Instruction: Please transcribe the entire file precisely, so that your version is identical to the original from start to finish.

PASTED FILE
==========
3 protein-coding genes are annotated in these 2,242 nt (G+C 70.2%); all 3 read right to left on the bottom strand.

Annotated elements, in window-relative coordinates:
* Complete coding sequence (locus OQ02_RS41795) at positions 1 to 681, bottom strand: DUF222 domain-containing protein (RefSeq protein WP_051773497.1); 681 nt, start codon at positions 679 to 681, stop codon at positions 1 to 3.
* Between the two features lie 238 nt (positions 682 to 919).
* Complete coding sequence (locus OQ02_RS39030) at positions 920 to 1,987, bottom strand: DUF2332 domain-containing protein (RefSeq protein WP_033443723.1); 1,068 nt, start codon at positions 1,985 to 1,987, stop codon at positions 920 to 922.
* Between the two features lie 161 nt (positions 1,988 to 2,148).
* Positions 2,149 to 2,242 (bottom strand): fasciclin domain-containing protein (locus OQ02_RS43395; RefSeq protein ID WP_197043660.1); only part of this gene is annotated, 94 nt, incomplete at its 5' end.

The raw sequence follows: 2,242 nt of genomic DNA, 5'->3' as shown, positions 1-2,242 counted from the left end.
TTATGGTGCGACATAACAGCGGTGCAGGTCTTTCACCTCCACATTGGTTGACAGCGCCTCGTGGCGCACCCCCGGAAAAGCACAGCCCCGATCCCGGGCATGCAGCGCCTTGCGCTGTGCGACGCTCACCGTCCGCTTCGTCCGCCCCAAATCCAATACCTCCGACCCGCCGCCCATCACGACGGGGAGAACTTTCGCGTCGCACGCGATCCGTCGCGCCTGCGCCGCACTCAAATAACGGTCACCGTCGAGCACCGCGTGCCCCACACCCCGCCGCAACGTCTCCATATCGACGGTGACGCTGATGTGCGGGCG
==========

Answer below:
3 protein-coding genes are annotated in these 2,242 nt (G+C 70.2%); all 3 read right to left on the bottom strand.

Annotated elements, in window-relative coordinates:
* Complete coding sequence (locus OQ02_RS41795) at positions 1 to 681, bottom strand: DUF222 domain-containing protein (RefSeq protein WP_051773497.1); 681 nt, start codon at positions 679 to 681, stop codon at positions 1 to 3.
* Between the two features lie 238 nt (positions 682 to 919).
* Complete coding sequence (locus OQ02_RS39030) at positions 920 to 1,987, bottom strand: DUF2332 domain-containing protein (RefSeq protein WP_033443723.1); 1,068 nt, start codon at positions 1,985 to 1,987, stop codon at positions 920 to 922.
* Between the two features lie 161 nt (positions 1,988 to 2,148).
* Positions 2,149 to 2,242 (bottom strand): fasciclin domain-containing protein (locus OQ02_RS43395; RefSeq protein ID WP_197043660.1); only part of this gene is annotated, 94 nt, incomplete at its 5' end.

The raw sequence follows: 2,242 nt of genomic DNA, 5'->3' as shown, positions 1-2,242 counted from the left end.
TTATGGTGCGACATAACAGCGGTGCAGGTCTTTCACCTCCACATTGGTTGACAGCGCCTCGTGGCGCACCCCCGGAAAAGCACAGCCCCGATCCCGGGCATGCAGCGCCTTGCGCTGTGCGACGCTCACCGTCCGCTTCGTCCGCCCCAAATCCAATACCTCCGACCCGCCGCCCATCACGACGGGGAGAACTTTCGCGTCGCACGCGATCCGTCGCGCCTGCGCCGCACTCAAATAACGGTCACCGTCGAGCACCGCGTGCCCCACACCCCGCCGCAACGTCTCCATATCGACGGTGACGCTGATGTGCGGGCG